However, it's not been in my experience for women to be encouraged to be extremely social. Perhaps it's my limited exposure to the outgoing lifestyle, but I've been brought up in circles that the extremely extraverted women are often mocked and considered highly undesirable, often labelled as "trouble."

The pressures might differ around various regions of the country. Perhaps Southern and Midwestern culture encourages the "Southern Hospitality" type behaviour from women, which is at an introverted woman's disadvantage. However, maybe in the Northeast and in California, the introverted, standoffish woman is more acceptable. While I can understand that women who do not speak often are may be construed as timid, withdrawn, and haughty... but sometimes people find that attractive. Again, extraverted hegemony manifesting itself.

I guess what this country needs is a good, healthy dose that embraces individual differences on a fundamental level that go beyond race, gender, and sexual orientation, and start looking at basic core personality attributes. I believe, when it all comes down to it, people's preferences in how they choose to behave in social settings and what personalities of people they want to interact with is a very individual choice... and that a "one-style-fits-all" approach is just irrational thinking.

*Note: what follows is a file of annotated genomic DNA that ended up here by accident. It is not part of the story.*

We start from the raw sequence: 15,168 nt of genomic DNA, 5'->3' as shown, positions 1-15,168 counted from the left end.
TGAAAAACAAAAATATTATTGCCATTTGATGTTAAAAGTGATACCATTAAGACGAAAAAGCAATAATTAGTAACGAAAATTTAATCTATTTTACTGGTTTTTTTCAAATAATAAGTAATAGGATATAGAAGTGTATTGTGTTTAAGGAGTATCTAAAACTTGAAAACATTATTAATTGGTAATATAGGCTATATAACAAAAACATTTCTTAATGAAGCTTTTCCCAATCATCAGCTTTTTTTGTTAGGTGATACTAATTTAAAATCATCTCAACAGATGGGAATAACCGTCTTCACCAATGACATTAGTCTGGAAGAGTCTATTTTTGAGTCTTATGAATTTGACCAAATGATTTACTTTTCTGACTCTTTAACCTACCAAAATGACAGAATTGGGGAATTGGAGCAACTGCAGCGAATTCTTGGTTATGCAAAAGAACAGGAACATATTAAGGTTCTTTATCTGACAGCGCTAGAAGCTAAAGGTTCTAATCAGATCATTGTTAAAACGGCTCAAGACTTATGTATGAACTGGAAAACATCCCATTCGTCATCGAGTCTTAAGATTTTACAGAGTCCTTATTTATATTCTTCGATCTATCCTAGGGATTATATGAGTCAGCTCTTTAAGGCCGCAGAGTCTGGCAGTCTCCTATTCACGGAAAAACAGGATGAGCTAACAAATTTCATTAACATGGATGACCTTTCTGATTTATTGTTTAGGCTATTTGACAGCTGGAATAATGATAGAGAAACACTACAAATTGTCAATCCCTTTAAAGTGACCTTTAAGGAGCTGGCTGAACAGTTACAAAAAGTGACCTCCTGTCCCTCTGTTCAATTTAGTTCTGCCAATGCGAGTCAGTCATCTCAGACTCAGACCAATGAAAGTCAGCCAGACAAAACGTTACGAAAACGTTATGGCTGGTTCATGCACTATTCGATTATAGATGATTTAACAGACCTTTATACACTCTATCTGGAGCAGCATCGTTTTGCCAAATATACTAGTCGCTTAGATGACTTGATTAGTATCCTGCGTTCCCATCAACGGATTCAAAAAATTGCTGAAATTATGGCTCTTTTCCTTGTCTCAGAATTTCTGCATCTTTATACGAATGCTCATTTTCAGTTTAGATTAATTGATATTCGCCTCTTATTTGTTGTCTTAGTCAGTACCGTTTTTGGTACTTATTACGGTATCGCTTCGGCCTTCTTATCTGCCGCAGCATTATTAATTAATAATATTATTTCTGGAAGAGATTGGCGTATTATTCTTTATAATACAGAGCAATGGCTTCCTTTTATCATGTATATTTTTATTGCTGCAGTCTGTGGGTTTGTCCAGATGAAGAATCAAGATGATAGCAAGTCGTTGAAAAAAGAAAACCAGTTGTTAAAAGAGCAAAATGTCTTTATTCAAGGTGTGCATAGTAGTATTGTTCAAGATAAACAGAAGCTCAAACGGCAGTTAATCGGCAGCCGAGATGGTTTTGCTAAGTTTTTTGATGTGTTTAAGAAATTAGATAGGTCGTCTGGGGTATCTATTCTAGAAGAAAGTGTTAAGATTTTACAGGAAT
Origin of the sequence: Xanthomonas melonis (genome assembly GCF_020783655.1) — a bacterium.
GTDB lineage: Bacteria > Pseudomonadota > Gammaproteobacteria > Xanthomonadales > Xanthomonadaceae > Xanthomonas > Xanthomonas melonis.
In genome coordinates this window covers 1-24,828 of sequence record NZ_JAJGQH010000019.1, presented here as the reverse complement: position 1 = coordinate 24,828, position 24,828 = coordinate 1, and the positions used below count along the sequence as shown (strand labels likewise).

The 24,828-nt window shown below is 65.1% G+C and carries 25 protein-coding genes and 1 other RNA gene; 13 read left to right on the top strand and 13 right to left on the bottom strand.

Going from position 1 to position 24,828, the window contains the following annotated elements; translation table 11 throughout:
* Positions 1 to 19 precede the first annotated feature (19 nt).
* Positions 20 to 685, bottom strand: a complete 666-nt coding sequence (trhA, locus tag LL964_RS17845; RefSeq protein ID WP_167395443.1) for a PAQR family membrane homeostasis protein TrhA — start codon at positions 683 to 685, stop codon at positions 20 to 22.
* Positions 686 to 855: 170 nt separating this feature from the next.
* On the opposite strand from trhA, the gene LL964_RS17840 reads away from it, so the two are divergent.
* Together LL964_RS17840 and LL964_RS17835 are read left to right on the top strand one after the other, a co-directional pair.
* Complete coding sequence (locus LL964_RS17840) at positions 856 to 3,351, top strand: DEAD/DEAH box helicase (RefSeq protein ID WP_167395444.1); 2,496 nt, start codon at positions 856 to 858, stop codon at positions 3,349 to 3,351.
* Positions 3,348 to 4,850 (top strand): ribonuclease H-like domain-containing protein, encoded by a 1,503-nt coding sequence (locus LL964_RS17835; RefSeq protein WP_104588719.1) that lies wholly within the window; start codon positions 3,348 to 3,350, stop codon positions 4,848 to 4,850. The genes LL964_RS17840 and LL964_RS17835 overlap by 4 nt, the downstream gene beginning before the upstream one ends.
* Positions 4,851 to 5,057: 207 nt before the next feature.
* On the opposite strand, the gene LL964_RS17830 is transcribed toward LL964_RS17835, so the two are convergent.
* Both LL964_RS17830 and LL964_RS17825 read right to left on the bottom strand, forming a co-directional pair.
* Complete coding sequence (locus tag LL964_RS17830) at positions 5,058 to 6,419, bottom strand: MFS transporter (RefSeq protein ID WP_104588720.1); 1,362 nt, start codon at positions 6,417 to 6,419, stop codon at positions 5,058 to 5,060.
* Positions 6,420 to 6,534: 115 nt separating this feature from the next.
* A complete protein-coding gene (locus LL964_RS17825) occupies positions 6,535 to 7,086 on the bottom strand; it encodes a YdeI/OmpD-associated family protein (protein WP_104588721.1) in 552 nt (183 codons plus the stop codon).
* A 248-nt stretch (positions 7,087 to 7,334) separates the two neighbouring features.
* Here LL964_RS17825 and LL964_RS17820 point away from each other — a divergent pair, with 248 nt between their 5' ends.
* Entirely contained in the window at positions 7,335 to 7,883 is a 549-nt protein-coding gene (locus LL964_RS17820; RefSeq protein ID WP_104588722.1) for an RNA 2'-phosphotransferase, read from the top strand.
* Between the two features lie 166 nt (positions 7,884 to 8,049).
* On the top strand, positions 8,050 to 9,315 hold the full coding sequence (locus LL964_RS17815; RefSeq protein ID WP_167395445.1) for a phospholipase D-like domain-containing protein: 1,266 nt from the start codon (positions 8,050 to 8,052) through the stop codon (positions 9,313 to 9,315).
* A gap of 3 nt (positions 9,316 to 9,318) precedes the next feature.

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2006-04-11 02:01 (UTC)
(no subject)
There are a lot of ways of defining 'extremely social'. Women who are extreme flirts are labelled as trouble. But flirting and socializing are two completely different things.

Men may be pressured to make the first move to engage someone, but they may bow into, or out of, a conversation at any time for basically any reason with no real social repercussions. Additionally, it is a social norm for men to be doing something -- stereotypically playing poker, watching a ball game, playing golf, etc.

Women, in comparison are much more frequently expected to have some amount of social grace. That is, women are still expected to play hostess in a group, to make sure everyone is comfortable and having a good time. Which means making idle small talk, the very thing the introvert despises. It is often perceived as a slight or an insult, among groups of women to not remember someone's birthday/anniversary/child's name/child's list of extra curriculars, etc, even if the someone in question is not a particularly close friend. Men can get away with remembering some assortment of these details about their families. A woman who falls outside these social norms, who would prefer not to speak until spoken to, and even then to not say much unless she feels she has something interesting and valuable to add to the conversation is written off by other women as aloof, arrogant or distant, and largely unnoticed by men, or labelled 'too much work'.